It’s always a good idea to build up your prospect pool in whichever way you can, even when you’ve already built up a mass of depth. The Toronto Maple Leafs have shown that in spades over the past two seasons with their stockpiling of draft picks, minor league signings, and trade acquisitions. We even saw them pry Nikita Zaitsev away from the KHL to much fanfare in May, after a year of effort.
On that note, it seems like he wasn’t the only target, as Los Angeles Kings prospect Nikolai Prokhorkin explained to a Russian media outlet this week.
“This summer the Leafs contacted me, but I told them right away that I have to achieve something here, I have to win something,” Prokhorkin told Sovsport. “Although, I think this is going to be my last contract in Russia. I signed with SKA for 3 years. They told me that was how long they wanted me for, even though I was discussing a 2-year deal with Salavat. I don’t see any problem in that. Let it be three years. I’m not 30 yet. I’m not losing anything.”
|2015-16||22||Salavat Yulaev Ufa||KHL||55||19||17||36||42.94||91||10||17:08||2.29||1.83|
Drafted by the Kings in the 4th round of the 2012 draft, the 22-year-old played just eight games on this side of the pond with the Manchester Monarchs before it was determined that he had to honour his contract with CKSA, which led to him heading back home.
Prokhorkin is a player that appears to have the skillset to give North America another try. He’s 6’2, he’s flashy with the puck, and he isn’t afraid to use his body when he has to. He was top-50 in the KHL in all situations rate production and was in the upper ranks for hitting frequency, penalty drawing, and faceoff percentage. having a well-rounded impact as such is a rarity for younger players in the league, meaning there’s a level of positive perception there from his coaches and general managers.
Over the past few seasons, Prokhorkin has played with Leafs kinda-sorta property Teemu Hartikainen in Ufa and with Zaitsev at CSKA.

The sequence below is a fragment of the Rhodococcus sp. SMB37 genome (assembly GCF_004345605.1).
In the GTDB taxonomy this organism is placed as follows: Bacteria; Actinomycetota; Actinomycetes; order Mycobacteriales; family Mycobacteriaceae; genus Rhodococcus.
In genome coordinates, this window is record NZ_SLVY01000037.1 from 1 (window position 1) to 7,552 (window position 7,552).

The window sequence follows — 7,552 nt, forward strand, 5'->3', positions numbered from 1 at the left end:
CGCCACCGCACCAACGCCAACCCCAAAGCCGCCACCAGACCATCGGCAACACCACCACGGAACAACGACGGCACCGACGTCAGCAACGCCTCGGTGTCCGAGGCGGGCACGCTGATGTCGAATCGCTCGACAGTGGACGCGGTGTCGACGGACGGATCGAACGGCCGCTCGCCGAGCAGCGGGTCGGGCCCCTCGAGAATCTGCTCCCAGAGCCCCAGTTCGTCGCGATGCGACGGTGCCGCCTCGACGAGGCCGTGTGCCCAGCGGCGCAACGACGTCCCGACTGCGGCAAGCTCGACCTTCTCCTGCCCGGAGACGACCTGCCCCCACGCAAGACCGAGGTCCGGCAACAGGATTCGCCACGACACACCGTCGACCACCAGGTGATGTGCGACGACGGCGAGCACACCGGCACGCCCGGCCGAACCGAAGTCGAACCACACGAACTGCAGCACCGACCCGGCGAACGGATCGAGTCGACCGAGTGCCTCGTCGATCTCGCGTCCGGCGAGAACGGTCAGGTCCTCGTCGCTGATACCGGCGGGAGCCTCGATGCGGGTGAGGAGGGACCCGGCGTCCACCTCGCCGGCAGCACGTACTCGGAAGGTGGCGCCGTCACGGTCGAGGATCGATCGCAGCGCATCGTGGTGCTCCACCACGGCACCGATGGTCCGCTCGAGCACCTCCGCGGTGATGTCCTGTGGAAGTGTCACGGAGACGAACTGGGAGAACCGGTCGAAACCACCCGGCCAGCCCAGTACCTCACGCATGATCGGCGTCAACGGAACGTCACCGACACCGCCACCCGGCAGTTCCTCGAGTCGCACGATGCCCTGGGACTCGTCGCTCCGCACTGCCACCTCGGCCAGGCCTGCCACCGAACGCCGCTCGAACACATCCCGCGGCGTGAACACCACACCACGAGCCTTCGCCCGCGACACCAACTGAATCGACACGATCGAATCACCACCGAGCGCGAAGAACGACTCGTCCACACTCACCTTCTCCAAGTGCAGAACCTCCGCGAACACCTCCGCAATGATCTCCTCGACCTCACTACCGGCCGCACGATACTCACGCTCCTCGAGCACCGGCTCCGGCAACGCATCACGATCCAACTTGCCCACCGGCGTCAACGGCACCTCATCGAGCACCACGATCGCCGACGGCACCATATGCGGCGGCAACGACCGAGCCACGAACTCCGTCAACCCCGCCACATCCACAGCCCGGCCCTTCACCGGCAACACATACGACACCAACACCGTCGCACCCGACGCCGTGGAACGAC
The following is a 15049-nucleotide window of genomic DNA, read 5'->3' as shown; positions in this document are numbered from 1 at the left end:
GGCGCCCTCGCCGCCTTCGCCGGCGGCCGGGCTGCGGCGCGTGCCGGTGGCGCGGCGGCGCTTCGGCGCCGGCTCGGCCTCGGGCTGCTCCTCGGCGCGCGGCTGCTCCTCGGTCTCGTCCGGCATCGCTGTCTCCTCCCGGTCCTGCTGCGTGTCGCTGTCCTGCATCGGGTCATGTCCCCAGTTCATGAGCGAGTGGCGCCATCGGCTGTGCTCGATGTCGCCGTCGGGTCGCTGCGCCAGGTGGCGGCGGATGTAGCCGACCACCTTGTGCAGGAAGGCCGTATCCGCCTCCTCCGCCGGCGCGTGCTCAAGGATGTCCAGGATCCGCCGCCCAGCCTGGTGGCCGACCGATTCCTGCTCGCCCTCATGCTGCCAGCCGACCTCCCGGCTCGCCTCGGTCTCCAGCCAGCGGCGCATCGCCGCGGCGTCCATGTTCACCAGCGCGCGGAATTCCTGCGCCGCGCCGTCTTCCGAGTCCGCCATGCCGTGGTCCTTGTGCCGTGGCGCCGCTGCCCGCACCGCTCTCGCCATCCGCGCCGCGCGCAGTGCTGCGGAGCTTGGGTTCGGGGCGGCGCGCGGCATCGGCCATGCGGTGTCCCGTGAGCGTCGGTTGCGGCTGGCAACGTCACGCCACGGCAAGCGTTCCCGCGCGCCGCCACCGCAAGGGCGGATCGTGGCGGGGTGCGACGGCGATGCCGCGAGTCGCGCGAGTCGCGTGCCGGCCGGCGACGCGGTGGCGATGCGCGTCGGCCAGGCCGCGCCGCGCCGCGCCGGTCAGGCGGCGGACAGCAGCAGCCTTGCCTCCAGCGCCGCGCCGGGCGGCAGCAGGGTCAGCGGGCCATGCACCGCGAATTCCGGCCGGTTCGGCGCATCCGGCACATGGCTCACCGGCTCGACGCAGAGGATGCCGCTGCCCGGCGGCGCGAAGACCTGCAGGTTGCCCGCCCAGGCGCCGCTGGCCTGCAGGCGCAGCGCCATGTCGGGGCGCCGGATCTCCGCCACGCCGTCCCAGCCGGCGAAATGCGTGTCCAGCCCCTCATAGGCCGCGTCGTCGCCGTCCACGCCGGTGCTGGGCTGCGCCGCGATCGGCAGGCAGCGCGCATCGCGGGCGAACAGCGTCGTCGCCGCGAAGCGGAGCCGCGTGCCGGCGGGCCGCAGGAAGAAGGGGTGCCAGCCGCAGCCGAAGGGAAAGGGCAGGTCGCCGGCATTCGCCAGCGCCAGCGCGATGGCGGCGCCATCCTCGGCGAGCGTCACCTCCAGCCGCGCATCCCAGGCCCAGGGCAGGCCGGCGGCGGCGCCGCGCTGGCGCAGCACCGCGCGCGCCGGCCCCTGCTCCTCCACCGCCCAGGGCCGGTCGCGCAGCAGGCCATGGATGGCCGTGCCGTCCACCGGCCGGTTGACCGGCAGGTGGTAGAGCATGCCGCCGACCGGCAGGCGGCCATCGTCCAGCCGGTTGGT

Prokhorkin also noted that the Oilers and Flames inquired about trading for his rights, with a Calgary deal coming close to completion before falling through. Given that the Kings didn’t make a move without him in this timeframe (they haven’t made a trade together since 2009), that would likely mean that the deal would’ve specifically been about him and that the Kings were ready to move on. With that considered, the fact that the Leafs spoke directly to him was almost certainly a matter of having permission rather than a tampering effort, as some might be initially thinking as they read this.
As he says, though, the Chelyabinsk-born centre/winger still feels that he has something left to prove. Apparently, that ‘something’ is significant, as his present deal with SKA St. Petersburg runs into the May 2019. Barring a buyout clause, it’s unlikely that he’ll be coming back anytime sooner, which may be why the Leafs didn’t move to acquire his rights. Once that contract expires, he’ll be 25 years old; ripe and ready to take his own shot at being the next Artemi Panarin, or even Zaitsev.
I wouldn’t bet on it being with the Leafs, but if Toronto finds an opportunity to pick up his rights on the cheap, it certainly wouldn’t be the worst possible decision.